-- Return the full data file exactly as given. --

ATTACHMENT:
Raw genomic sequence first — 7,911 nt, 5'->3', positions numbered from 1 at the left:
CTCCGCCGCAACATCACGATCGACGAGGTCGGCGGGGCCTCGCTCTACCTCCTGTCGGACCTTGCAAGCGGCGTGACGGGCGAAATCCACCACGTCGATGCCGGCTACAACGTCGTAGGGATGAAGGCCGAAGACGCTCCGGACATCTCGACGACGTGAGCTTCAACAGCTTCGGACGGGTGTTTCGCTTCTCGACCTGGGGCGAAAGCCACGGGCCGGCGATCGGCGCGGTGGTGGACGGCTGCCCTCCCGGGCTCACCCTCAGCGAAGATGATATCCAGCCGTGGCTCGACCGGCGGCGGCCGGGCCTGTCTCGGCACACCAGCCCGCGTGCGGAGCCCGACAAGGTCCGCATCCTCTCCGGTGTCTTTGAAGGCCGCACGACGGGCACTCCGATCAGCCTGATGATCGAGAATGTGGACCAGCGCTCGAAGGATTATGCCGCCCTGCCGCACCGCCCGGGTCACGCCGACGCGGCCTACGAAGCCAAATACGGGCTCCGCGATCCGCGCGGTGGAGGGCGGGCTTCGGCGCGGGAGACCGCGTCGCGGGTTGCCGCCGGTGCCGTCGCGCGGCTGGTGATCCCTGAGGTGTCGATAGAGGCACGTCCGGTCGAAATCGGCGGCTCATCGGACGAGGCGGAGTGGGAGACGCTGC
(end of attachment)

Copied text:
Raw genomic sequence first — 7,911 nt, 5'->3', positions numbered from 1 at the left:
CTCCGCCGCAACATCACGATCGACGAGGTCGGCGGGGCCTCGCTCTACCTCCTGTCGGACCTTGCAAGCGGCGTGACGGGCGAAATCCACCACGTCGATGCCGGCTACAACGTCGTAGGGATGAAGGCCGAAGACGCTCCGGACATCTCGACGACGTGAGCTTCAACAGCTTCGGACGGGTGTTTCGCTTCTCGACCTGGGGCGAAAGCCACGGGCCGGCGATCGGCGCGGTGGTGGACGGCTGCCCTCCCGGGCTCACCCTCAGCGAAGATGATATCCAGCCGTGGCTCGACCGGCGGCGGCCGGGCCTGTCTCGGCACACCAGCCCGCGTGCGGAGCCCGACAAGGTCCGCATCCTCTCCGGTGTCTTTGAAGGCCGCACGACGGGCACTCCGATCAGCCTGATGATCGAGAATGTGGACCAGCGCTCGAAGGATTATGCCGCCCTGCCGCACCGCCCGGGTCACGCCGACGCGGCCTACGAAGCCAAATACGGGCTCCGCGATCCGCGCGGTGGAGGGCGGGCTTCGGCGCGGGAGACCGCGTCGCGGGTTGCCGCCGGTGCCGTCGCGCGGCTGGTGATCCCTGAGGTGTCGATAGAGGCACGTCCGGTCGAAATCGGCGGCTCATCGGACGAGGCGGAGTGGGAGACGCTGC